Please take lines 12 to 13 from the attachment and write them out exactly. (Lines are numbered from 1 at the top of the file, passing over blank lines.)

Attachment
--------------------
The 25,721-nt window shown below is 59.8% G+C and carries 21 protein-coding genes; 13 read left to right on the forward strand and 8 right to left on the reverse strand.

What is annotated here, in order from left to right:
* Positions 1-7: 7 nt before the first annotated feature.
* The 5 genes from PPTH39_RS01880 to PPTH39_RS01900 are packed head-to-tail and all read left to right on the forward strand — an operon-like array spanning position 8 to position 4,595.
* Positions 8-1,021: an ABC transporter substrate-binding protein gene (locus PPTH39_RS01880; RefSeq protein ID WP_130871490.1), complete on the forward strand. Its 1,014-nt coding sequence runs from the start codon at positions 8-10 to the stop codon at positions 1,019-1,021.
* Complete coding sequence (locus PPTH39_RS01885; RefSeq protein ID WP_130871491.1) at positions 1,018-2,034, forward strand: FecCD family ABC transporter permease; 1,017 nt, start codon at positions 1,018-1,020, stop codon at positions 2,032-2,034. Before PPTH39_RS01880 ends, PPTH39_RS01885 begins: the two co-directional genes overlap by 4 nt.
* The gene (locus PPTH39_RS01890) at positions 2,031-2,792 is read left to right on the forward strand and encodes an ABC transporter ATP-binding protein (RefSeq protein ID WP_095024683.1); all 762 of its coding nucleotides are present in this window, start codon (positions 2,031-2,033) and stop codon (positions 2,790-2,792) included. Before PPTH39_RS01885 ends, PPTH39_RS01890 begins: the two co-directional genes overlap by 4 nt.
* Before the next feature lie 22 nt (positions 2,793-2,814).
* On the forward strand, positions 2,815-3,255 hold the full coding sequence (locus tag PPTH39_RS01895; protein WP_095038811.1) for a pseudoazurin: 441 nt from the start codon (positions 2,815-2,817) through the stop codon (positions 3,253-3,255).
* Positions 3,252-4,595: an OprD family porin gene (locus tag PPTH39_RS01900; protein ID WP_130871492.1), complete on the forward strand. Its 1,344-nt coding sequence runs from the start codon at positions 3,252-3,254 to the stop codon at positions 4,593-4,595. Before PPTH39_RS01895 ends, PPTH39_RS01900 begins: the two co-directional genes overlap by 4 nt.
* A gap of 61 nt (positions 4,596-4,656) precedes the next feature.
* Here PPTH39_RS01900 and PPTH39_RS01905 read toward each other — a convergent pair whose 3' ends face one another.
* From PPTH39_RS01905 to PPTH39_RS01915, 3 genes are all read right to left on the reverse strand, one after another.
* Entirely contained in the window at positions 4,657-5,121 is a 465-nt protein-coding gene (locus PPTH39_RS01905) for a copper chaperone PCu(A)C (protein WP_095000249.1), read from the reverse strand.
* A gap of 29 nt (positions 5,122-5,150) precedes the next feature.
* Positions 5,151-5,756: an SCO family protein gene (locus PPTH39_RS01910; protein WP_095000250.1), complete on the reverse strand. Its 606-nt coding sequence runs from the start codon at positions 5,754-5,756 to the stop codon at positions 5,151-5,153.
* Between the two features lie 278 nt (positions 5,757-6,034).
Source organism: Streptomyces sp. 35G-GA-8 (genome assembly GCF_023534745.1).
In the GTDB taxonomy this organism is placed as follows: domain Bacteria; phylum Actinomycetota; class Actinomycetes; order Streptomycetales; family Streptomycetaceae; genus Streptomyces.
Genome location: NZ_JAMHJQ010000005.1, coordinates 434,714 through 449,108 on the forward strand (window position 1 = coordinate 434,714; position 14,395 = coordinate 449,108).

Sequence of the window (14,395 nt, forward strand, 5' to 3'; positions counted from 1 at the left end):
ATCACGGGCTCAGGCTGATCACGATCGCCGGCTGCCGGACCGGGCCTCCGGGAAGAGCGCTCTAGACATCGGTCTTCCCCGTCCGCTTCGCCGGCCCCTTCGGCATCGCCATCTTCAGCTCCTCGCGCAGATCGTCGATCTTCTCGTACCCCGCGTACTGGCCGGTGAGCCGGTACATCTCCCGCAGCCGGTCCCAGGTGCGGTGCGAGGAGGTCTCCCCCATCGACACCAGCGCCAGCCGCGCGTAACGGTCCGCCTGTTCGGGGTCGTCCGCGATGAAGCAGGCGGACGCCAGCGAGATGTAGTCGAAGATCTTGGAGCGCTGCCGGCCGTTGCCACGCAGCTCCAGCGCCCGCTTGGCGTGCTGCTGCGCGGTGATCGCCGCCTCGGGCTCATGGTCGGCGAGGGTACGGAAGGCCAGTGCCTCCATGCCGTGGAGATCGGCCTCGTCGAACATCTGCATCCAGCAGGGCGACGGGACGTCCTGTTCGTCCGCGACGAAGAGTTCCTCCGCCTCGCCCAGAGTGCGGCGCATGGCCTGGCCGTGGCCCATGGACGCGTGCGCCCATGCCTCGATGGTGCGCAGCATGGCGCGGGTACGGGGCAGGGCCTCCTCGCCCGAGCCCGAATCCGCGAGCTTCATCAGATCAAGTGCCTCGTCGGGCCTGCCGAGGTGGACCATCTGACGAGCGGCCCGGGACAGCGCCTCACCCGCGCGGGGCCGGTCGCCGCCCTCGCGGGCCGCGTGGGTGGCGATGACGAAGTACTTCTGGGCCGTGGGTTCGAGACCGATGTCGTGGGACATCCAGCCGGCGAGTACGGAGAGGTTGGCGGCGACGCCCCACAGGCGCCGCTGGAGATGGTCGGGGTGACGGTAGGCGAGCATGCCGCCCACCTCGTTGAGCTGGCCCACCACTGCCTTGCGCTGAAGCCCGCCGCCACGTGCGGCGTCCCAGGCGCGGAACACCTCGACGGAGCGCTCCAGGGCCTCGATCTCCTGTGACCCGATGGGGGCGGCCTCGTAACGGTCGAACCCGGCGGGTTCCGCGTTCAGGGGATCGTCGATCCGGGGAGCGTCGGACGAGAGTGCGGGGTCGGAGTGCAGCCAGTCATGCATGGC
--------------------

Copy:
* Here PPTH39_RS01900 and PPTH39_RS01905 read toward each other — a convergent pair whose 3' ends face one another.
* From PPTH39_RS01905 to PPTH39_RS01915, 3 genes are all read right to left on the reverse strand, one after another.